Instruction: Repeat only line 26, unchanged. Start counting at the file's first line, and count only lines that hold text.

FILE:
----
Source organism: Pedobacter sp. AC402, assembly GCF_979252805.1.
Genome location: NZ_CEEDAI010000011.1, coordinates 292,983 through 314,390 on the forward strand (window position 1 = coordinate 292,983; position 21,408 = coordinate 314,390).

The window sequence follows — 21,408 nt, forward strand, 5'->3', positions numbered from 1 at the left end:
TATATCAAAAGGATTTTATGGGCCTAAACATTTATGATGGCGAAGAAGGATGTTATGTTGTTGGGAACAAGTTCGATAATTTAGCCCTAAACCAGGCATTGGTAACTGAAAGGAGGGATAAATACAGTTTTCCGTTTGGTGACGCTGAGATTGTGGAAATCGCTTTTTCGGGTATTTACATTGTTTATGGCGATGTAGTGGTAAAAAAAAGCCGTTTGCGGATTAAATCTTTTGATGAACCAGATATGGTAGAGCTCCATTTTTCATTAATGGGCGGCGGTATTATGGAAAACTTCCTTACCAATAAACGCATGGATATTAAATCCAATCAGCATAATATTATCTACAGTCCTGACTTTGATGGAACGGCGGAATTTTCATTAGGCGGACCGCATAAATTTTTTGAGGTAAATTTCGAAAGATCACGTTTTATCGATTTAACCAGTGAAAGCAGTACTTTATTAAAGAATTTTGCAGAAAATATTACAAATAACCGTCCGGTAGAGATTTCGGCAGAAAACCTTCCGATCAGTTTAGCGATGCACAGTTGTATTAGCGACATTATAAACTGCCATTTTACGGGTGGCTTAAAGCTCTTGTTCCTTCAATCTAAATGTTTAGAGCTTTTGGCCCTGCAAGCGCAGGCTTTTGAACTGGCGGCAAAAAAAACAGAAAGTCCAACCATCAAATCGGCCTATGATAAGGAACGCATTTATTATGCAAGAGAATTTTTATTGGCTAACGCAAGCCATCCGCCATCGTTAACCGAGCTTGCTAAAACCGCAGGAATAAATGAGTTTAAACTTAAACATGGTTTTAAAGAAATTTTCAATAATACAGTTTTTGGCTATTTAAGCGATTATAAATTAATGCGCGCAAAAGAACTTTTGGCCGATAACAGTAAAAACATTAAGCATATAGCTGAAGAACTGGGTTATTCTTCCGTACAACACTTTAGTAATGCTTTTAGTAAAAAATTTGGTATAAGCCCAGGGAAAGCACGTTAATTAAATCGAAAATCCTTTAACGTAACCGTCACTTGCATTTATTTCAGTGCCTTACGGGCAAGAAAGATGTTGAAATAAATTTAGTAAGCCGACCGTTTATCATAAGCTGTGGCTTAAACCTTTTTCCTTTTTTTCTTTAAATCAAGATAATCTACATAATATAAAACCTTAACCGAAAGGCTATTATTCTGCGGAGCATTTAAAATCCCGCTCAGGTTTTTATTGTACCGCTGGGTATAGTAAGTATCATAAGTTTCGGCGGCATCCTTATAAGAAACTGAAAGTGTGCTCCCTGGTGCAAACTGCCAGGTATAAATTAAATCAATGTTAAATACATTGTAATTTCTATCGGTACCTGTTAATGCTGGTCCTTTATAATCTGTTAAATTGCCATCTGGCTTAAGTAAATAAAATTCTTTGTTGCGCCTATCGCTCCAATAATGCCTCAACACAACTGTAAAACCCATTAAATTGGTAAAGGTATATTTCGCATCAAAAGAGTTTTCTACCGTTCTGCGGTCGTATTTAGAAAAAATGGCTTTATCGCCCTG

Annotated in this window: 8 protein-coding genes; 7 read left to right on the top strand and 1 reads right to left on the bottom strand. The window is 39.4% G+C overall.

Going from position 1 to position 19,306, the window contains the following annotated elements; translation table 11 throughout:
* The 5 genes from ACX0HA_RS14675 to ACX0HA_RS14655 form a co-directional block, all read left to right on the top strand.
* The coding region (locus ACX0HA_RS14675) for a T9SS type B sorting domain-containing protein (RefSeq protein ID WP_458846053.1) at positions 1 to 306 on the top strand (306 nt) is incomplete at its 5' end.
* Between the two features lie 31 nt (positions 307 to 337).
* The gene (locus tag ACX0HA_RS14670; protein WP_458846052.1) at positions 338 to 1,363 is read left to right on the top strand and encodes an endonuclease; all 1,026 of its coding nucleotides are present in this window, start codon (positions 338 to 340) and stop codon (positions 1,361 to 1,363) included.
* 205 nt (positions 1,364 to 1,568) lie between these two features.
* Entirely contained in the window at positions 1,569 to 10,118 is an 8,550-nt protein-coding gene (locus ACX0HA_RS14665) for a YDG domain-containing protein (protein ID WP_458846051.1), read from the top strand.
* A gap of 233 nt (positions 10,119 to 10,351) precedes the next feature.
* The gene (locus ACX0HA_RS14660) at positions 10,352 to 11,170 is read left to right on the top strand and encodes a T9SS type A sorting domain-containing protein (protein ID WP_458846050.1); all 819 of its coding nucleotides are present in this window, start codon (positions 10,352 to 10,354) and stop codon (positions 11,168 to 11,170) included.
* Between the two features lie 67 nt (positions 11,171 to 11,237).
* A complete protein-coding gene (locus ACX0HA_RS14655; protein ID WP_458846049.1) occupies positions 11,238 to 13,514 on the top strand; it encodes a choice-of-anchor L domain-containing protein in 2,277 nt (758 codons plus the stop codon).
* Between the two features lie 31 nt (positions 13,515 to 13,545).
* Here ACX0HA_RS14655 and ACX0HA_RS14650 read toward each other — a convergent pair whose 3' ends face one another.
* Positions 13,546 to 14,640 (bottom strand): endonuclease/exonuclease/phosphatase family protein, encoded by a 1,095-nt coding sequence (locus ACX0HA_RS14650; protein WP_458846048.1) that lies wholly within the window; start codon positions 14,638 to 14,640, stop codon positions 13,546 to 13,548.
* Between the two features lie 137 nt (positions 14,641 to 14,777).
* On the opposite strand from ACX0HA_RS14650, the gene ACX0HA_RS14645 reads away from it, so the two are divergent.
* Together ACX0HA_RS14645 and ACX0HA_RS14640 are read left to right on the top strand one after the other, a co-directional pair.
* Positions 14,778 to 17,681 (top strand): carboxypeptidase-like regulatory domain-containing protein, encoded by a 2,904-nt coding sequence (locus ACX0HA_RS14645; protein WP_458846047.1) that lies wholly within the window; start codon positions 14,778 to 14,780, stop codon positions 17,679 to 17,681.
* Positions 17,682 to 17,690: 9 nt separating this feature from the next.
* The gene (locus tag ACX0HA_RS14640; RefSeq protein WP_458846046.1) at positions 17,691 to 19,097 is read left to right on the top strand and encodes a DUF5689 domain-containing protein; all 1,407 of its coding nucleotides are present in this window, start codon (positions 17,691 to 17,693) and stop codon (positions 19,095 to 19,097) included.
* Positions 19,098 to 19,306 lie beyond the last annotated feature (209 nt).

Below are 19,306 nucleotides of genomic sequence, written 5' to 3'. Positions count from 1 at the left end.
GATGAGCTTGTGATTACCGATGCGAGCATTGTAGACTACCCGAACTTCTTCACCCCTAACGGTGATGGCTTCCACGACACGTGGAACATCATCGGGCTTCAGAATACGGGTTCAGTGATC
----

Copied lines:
* Positions 19,098 to 19,306 lie beyond the last annotated feature (209 nt).